Wright-Foreman, Late Free Throws Move Hofstra One Last Step from Dancing

The Delaware Blue Hens gave fair warning the day before that they shouldn’t be counted out after a bad first half. Only this time, they were facing the two-time Colonial Athletic Association Player of the Year and nation’s second-leading scorer, as well as the country’s second-best free throw shooting team.

One day after rallying from a 14-point halftime deficit to a six-point CAA quarterfinal upset win over fourth-seeded William & Mary, fifth-seeded Delaware (17-16, 8-10 CAA) nearly pulled off a similar feat against the top-seeded Hofstra Pride (27-6, 15-3) at the North Charleston Coliseum in North Charleston, SC on Monday night.

But as he had already done a few times this season, senior guard Justin Wright-Foreman put Hofstra on his back before he and his teammates could finally hold Delaware off, 78-74, in overtime.

Scoring a CAA tournament record 42 points on 15-of-30 shooting — including 23 of the Pride’s 29 points in the second half and 40 of his teams’ 67 points through regulation — Wright-Foreman did all he could to bring Hofstra to its third CAA final and second in four years. But he still needed some help in extra time.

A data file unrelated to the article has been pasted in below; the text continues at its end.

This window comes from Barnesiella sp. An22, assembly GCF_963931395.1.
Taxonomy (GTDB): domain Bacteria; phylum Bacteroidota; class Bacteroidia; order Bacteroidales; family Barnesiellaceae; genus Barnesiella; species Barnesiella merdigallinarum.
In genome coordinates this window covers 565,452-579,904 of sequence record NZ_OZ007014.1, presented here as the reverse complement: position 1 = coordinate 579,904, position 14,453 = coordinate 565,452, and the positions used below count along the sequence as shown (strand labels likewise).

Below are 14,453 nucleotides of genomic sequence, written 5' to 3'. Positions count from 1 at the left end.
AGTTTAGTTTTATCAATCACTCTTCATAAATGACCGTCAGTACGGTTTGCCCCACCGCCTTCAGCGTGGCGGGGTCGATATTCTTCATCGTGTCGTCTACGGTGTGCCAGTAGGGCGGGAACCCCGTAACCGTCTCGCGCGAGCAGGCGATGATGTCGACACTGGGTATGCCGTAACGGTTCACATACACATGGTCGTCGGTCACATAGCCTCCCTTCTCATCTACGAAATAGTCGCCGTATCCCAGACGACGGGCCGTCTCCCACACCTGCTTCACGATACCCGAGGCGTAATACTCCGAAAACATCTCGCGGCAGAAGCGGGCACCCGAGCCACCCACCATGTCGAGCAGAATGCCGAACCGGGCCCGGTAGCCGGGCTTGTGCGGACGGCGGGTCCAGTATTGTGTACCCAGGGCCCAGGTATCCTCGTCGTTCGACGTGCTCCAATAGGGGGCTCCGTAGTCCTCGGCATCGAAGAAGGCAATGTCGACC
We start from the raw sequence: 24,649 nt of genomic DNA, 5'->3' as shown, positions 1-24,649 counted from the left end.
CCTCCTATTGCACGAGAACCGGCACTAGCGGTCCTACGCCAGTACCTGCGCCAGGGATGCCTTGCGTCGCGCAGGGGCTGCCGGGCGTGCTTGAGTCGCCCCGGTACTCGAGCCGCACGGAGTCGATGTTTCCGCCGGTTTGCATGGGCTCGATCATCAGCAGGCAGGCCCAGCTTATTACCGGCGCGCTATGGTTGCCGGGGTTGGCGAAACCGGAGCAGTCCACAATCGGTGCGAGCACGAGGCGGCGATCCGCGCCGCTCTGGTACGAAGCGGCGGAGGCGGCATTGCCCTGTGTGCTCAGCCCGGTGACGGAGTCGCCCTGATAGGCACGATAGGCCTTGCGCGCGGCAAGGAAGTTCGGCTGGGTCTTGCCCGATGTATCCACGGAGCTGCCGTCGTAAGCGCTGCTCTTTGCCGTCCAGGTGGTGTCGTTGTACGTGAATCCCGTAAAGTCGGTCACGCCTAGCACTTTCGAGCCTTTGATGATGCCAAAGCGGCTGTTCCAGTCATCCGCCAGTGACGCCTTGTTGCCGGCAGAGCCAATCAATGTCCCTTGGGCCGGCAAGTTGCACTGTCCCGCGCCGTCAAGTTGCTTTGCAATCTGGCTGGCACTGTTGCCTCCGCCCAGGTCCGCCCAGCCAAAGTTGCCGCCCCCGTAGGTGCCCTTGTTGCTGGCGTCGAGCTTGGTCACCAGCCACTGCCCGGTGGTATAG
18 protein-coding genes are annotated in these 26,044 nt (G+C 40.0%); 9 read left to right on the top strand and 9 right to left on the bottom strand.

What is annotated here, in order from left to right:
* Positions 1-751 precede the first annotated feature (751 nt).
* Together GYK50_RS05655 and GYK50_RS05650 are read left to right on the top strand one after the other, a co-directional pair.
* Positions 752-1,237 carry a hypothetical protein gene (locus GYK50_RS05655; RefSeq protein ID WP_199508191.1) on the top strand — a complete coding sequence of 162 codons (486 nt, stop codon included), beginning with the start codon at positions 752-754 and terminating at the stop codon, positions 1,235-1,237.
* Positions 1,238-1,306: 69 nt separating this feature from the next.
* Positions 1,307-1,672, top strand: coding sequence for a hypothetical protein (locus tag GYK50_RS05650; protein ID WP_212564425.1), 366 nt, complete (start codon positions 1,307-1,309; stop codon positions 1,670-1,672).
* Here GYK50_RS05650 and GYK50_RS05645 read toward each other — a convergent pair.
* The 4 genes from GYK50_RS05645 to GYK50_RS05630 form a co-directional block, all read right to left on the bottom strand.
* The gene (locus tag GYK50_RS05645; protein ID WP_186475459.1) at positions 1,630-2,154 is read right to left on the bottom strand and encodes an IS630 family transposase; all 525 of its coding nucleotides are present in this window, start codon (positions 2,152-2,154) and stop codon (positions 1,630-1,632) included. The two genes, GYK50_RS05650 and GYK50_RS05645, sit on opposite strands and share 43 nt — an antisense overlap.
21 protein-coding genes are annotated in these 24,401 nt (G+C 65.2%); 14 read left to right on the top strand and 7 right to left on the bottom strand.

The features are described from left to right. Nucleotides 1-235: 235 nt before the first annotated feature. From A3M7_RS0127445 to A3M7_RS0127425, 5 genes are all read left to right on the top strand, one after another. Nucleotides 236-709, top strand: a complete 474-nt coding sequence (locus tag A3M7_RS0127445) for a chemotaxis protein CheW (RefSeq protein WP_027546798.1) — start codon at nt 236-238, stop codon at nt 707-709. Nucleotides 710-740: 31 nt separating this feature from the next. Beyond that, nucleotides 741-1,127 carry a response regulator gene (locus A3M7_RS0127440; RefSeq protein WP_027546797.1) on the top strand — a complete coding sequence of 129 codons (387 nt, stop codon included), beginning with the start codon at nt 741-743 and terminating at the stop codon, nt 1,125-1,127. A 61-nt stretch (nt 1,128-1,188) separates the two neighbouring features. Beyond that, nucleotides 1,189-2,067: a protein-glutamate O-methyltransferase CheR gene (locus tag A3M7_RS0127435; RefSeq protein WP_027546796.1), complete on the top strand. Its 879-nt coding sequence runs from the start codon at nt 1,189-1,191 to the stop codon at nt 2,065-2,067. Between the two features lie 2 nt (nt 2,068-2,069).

Scoring the Pride’s only field goal in overtime, Wright-Foreman (who, with 2,269 career points, moved within seven points of Antoine Agudio for second-place on the all-time program scoring list) tied the game, 74-74, on a layup with 1:35 left.

Hofstra’s other nine points in overtime came from Wright-Foreman’s teammates at the foul line, led by junior guard Eli Pemberton and sophomore reserve guard Jalen Ray, who each made all four of their respective free throw attempts in overtime to finally hold off the feisty Blue Hens after Delaware stormed back on the strength of 62.5 percent shooting (15-for-24), including 70 percent (7-for-10) from 3-point range, in the second half.

The Pride wasn’t able to breathe easy until Ray put Hofstra up for good, 76-74, with two free throws and sophomore guard Kevin Anderson stepped on the baseline looking for a game-tying drive, before Ray iced the game and closed the scoring on a pair of free throws with 7.8 seconds remaining.

Ray said, “I thought, ‘Just focus. This is the moment you’ve been waiting for’ and to make these free throws. I pretend like I’m in the gym by myself, just practicing my free throws, and that’s what I did.”